History of the building
In 1970, the Renaissance mansion in Strážky, together with the late-Gothic Church of St. Anna and the Gothic-Renaissance bell tower, was recognized as a national cultural monument. Its beginnings are connected with the late-Gothic period (15th century). Later it underwent extensive Renaissance reconstruction and eventually Baroque-Classicistic adjustments (the end of the 18th century). The mansion belonged to the Horváth-Stansith family, who acquired it in 1556 and established the Latin humanistic school for children of the aristocracy from the Spiš region (1584 – 1711) and the Strážky portrait gallery there. It was gradually expanded to include portraits of the Révay and Esterházy families and works from the western Slovakia, region of Turiec and certain portraits from the turn of the 19th century. The Mednyánszky-Czóbel family became the owners of the mansion in the 19th century. The SNG acquired this building into its administration by transfer after the death of baroness Margita Czóbel in 1972. The SNG gradually carried out its preservation and reconstruction, together with the revitalization of the English park from the 19th century, where it installed an exposition of large sculptures. At the same time, it opened to the general public a precious collection of books from the original library, some of its original furniture and interior items and portraits of the 17th – 19th centuriy. It features the exposition of paintings of Ladislav Mednyánszky, a key figure of Slovak painting from the end of the 19th century and the beginning of the 20th century.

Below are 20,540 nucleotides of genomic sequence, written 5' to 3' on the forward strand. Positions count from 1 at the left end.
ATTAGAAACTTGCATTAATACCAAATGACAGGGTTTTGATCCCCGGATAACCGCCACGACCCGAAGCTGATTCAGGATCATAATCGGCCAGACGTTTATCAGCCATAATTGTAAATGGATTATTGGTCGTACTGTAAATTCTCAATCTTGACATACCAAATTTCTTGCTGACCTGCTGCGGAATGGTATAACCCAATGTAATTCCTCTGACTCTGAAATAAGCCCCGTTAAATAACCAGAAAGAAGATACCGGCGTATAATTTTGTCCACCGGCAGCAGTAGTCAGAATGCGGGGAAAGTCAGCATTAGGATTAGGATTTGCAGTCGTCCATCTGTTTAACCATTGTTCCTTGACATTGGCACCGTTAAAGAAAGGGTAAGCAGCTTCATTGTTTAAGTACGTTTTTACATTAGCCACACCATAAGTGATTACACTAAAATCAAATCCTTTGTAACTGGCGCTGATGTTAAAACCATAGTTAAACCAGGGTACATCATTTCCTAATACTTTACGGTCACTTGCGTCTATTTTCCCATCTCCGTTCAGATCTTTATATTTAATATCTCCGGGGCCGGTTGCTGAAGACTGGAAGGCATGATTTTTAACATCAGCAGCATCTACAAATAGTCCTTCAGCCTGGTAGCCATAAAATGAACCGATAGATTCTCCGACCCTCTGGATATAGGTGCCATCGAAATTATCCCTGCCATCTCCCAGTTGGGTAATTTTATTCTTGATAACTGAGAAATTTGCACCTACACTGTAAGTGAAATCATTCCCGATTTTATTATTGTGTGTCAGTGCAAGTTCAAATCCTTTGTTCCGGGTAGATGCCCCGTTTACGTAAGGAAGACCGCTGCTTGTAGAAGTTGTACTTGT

- Photo |1-3|: Photo-Department of the Slovak National GalleryMansion before the reconstruction